This Desk Reminds You To Stand Up If You’ve Been Sitting Too Long–And Then It Orders You Lunch

You can even give it voice commands like it’s your personal assistant–as long as you don’t mind if your coworkers think you’re crazy.

Walk into work in the morning, and the new Autonomous Desk pops up to a standing position. Later, you can adjust it to take a sitting break, but if you sit for too many hours, the desk is going to remind you to stand up again. In the meantime, you can ask the AI-powered desk to order you lunch, set a couple of meetings, and adjust the temperature on your Nest Thermostat.


Part of the inspiration for the desk was the fact that sit-stand desks could do a better job of keeping users motivated. Most convertible desks rise up with the flip of a switch, but it’s fairly easy to stay seated, even if you’re fully convinced of the health risks of sitting all day at work. One study found that people with sit-stand desks only stood, on average, about two hours a day.

The desk comes with a pre-set training schedule. On the first day, it’ll ease you in with 30 minute standing sessions and long sit-down breaks. Each day, it’ll increase the standing time so users can gradually get used to it.

“You can think of the desk as a personal fitness trainer,” says Justin Lucas, founder of the Autonomous Desk.

Lucas argues that as standing desks proliferate, most furniture manufacturers are treating them like motorized versions of standard desks, and missing an understanding of how they’re actually used. “Traditional furniture manufacturers got the user experience all wrong,” he says. “They are so used to their old habits of building traditional furniture pieces. They didn’t think about how fundamentally people would use a standing desk. Unlike a dining table or a couch, which you don’t need to explain how to use, the standing desk is an entire new product category that needs to be rethought completely.”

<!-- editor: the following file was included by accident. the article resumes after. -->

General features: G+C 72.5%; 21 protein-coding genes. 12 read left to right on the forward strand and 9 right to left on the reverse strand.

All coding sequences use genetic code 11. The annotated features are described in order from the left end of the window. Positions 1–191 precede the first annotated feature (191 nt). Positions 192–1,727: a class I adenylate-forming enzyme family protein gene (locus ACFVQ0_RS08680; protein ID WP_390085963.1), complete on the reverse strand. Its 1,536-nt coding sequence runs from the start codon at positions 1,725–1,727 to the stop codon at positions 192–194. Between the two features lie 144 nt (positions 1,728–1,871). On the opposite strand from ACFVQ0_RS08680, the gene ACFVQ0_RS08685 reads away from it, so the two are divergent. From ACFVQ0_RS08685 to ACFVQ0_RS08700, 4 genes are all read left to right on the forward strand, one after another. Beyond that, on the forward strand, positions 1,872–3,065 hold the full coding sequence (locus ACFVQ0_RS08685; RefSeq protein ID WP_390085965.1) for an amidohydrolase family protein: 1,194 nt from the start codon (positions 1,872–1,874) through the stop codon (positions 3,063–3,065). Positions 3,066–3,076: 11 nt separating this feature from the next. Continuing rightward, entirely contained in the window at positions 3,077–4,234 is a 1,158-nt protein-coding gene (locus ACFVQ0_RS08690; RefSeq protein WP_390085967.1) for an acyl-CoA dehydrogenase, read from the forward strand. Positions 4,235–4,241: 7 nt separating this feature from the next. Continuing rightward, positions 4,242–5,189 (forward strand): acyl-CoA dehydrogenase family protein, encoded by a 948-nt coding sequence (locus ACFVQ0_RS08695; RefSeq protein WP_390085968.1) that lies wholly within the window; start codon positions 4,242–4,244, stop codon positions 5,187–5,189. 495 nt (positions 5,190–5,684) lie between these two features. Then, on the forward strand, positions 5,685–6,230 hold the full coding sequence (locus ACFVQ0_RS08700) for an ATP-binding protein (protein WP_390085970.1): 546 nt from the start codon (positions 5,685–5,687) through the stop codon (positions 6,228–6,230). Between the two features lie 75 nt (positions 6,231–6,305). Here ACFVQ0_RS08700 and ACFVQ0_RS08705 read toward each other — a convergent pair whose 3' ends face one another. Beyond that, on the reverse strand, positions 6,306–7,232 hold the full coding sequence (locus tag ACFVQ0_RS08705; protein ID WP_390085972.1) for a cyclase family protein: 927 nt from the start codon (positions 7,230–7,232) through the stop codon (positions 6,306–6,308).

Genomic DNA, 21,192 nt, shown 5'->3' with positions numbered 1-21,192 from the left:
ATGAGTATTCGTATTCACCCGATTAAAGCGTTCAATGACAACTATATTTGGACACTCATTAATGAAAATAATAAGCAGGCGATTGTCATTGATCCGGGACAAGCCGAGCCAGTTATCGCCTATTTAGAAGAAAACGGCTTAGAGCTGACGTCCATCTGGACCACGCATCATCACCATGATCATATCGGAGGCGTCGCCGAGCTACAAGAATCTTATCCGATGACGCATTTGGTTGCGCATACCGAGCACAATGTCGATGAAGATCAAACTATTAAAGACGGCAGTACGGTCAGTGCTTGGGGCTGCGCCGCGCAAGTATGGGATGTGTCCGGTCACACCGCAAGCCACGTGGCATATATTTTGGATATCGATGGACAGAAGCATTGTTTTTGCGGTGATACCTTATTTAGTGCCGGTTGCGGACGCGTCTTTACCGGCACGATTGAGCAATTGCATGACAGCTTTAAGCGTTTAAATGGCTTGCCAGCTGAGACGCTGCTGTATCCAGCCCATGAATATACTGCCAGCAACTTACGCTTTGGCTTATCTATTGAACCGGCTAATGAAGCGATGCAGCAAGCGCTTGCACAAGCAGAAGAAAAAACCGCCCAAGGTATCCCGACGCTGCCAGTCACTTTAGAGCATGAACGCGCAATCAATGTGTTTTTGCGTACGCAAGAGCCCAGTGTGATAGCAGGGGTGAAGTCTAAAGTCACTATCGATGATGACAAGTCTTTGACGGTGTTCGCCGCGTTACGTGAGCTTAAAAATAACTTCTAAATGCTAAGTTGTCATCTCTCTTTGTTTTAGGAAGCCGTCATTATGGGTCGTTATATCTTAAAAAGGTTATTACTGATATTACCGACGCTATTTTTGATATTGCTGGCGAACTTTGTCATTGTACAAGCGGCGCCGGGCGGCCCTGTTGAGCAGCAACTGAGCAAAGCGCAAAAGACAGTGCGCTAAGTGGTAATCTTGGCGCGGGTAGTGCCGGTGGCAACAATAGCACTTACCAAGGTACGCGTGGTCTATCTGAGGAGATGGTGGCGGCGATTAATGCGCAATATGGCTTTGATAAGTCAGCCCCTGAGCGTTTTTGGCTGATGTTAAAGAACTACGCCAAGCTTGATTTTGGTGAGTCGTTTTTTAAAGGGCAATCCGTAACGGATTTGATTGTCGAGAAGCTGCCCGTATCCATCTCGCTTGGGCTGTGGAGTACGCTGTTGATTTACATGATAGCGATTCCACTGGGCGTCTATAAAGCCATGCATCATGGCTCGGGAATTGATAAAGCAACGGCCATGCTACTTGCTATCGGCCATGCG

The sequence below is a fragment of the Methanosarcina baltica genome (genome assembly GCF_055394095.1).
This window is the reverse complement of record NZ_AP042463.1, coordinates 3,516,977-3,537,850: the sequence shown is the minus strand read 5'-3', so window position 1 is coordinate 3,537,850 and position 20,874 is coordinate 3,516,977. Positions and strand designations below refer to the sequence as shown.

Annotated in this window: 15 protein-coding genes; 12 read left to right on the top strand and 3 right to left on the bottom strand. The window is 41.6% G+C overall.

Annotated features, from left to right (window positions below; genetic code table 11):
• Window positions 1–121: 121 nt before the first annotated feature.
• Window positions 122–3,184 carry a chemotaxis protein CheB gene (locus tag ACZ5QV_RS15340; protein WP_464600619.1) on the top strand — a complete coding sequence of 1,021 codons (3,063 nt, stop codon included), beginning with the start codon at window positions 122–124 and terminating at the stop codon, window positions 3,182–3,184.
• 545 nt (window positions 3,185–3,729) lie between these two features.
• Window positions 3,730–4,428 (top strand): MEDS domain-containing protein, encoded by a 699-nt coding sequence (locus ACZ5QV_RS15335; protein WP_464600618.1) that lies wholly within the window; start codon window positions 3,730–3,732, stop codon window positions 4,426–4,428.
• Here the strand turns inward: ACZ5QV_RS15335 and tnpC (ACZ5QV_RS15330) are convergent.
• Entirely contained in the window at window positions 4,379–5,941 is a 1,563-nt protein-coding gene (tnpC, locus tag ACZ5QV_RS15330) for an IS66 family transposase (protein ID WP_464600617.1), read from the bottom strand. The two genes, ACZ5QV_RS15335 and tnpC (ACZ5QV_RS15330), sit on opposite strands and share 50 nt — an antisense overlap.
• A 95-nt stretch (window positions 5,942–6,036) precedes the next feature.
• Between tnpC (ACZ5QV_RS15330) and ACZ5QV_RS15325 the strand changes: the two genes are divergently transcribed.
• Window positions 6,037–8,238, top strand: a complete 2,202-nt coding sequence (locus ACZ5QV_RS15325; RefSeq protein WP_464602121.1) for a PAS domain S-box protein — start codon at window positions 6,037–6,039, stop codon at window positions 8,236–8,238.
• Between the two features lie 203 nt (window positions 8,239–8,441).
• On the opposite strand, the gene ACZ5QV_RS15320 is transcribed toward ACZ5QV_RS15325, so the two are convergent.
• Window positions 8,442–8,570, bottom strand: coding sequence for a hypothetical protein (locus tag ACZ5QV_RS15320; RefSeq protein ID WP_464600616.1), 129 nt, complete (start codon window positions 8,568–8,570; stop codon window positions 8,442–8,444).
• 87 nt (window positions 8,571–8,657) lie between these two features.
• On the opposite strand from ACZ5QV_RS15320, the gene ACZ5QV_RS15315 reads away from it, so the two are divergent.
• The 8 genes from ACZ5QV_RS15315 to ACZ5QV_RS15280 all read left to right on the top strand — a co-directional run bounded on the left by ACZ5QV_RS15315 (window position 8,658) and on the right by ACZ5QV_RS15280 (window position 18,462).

The company spent time thinking about how users would know when to stand up and sit down, and how to encourage them to keep using the desk over decades of a career. They also looked at the minutiae of life at an office and added in features like a wireless charging pad for a phone, hooks to hold a backpack or purse, and software so the desk can double as a controller for smart gadgets like light bulbs or door locks. It also takes Siri-like voice commands, so it can set a reminder to pick up dry cleaning, start playing a playlist, or offer restaurant recommendations.

“You spend 8 to 10 hours a day at your desk,” Lucas says. “That’s a third of your day or your life. You’re so attached to your desk. What if we can turn the desk into a personal assistant who is always there and helping you out throughout the days with various tasks?”


We’ve seen a few of the features–like automatic reminders to stand–before. But the desk is also quite a bit cheaper than earlier sit-stand desks, most of which are in the $1,000-$4,000 range. At $399 on Kickstarter right now, it’s even cheaper than Ikea’s take on a convertible desk. It’s cheaper, the startup says, because they aren’t using distributors and retailers. “In traditional furniture retail, an office desk is usually marked up 4x by the time it reaches you,” says Lucas. “We streamline the supply chain–effectively eliminating all middlemen.”

The desk is offered on Kickstarter right now and will eventually retail for $499.


About the author

Adele Peters is a staff writer at Fast Company who focuses on solutions to some of the world's largest problems, from climate change to homelessness. Previously, she worked with GOOD, BioLite, and the Sustainable Products and Solutions program at UC Berkeley.